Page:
And fear of Internet gossip should not prohibit responsible journalism. The ABC News affiliate in Houston carried a video of investigative reporter Wayne Dolcefino confronting Texas governor Rick Perry about temporary “no-fly” zones for TV helicopters over parts of the Bolivar peninsula and west Galveston, the hardest hit areas. Later in the video, Dolcefino tells the ABC anchors:

After Katrina, we were able to go to Waveland, Mississippi, and Gulfport, and Biloxi, and places that were devastated, where there were, sadly, bodies on the road. Now that’s a horrible thing to see and a horrible thing to show, but people who live there, who have friends there, who have relatives there, have a fundamental right to know that stuff. They have a fundamental right to know, not just from the words of a politician or public official, but from the news media, which are independent of government and have also the responsibility of trying to help the public evaluate response…

We couldn’t get crews back on Galveston last night and this morning until we complained on the air for about twenty hours. And it’s not because we want to sightsee, guys, it’s because we have the responsibility of telling people… I made it as clear to [Gov. Perry] off camera as I did on camera that this is not going to be tolerated. You know, we hear about disasters in other countries—what was it, Burma, Myanmar—where they won’t let people in to see and you know, this is the state of Texas; this America. And we’re not trying to interfere with rescue and search operations, nor did anyone suggest we would be.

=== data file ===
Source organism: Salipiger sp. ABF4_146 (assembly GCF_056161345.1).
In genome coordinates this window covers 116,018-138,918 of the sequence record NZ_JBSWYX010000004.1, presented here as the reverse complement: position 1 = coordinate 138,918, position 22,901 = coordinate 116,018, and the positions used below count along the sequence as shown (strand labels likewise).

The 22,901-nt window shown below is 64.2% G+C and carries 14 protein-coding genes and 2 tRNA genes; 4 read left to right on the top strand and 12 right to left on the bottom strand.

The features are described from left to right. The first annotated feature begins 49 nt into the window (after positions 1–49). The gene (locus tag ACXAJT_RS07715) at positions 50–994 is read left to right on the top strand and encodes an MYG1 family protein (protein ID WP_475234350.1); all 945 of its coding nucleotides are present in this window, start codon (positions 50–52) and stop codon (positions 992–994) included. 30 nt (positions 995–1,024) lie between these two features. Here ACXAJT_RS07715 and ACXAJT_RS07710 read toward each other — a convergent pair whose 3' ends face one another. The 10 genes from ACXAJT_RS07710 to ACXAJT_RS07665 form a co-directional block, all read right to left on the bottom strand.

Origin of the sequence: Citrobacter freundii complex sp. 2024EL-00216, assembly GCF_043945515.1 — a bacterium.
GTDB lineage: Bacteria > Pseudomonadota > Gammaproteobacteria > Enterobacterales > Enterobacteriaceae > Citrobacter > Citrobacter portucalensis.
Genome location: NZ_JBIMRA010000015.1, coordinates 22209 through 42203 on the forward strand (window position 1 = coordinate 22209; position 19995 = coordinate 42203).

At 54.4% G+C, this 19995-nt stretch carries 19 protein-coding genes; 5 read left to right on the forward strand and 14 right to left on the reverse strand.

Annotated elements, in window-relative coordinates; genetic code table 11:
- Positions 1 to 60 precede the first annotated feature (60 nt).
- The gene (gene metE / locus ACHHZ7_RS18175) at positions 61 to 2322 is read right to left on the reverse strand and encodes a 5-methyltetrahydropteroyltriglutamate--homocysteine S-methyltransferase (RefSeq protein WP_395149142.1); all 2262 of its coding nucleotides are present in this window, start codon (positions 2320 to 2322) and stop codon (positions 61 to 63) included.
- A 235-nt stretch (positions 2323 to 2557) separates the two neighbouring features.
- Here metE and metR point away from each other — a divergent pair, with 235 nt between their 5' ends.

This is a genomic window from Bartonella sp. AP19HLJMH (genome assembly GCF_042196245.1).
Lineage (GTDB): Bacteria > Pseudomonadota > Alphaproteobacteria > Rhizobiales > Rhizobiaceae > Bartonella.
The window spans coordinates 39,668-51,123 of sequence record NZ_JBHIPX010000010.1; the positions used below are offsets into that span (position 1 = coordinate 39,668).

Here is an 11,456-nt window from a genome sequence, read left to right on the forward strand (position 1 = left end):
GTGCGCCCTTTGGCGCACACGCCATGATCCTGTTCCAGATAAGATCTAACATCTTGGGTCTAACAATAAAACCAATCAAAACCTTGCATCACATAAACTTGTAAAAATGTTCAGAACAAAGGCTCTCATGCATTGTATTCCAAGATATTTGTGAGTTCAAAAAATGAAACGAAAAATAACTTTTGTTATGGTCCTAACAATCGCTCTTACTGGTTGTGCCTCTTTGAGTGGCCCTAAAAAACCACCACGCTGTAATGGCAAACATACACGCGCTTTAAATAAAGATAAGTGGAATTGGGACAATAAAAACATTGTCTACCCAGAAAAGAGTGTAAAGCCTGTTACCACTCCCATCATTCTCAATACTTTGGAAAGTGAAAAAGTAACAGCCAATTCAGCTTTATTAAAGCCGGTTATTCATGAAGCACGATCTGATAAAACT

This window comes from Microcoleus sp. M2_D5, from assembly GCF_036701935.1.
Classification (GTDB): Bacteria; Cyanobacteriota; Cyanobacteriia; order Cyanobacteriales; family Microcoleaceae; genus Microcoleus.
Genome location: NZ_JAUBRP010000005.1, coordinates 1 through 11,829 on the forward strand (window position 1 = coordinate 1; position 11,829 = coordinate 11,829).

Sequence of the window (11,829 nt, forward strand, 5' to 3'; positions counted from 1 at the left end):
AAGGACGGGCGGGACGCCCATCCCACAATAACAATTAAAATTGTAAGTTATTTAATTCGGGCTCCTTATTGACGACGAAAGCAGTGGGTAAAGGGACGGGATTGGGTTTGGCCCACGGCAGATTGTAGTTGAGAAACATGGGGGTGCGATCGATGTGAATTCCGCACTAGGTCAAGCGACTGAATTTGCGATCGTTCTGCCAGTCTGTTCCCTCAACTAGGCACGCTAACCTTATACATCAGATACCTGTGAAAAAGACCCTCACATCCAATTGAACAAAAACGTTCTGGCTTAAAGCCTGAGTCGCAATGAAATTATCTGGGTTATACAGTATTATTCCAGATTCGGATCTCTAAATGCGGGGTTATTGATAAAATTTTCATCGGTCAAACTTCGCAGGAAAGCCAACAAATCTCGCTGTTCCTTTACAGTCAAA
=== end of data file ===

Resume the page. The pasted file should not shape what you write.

When asked why he thought the government was obstructing access, Dolcefino did not mince words:

I don’t think they want us to see images that may remind people… of the images that we saw in New Orleans. I don’t think they want us to see the images that were seen in Waveland, Mississippi or Gulfport… I think that’s the reality; they do not want us to see yet, until they can control what we see and how we see it. And that is simply, at least in my career, unacceptable. Maybe a lot of reporters won’t say it, but I will. I think they do not want us to see images of potential fatalities that may be on land or on water.

Other reporters didn’t think access was much of a problem. The Houston Chronicle’s Matthew Tresaugue said he wasn’t sure why TV choppers were prohibited from flying last Sunday, but that there were, in fact, reporters in the air. On SEJ’s list-serv he noted that:

The Chronicle had a photographer over Bolivar on Sunday about the same time as the televised confrontation. I flew with a photographer from High Island to Galveston’s west end to Surfside Beach in a Cessna yesterday, and one of our columnists and a photographer got a closer view of the same area from a helicopter. … I think the difference is the television guys wanted to take their helicopters, and we hitched rides. On my flight, I was able to see what I needed and even double back to take second looks. I can’t complain.

At any rate, its’ hard to imagine that information about the government’s response to Hurricane Ike would not get out sooner or later, and access seems to have improved since the weekend. But authorities should realize that obstructing the media’s ability to report in disaster zones only makes the public more suspicious about the adequacy of their response.

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Curtis Brainard is the editor of The Observatory, CJR's online critique of science and environment reporting. Follow him on Twitter @cbrainard.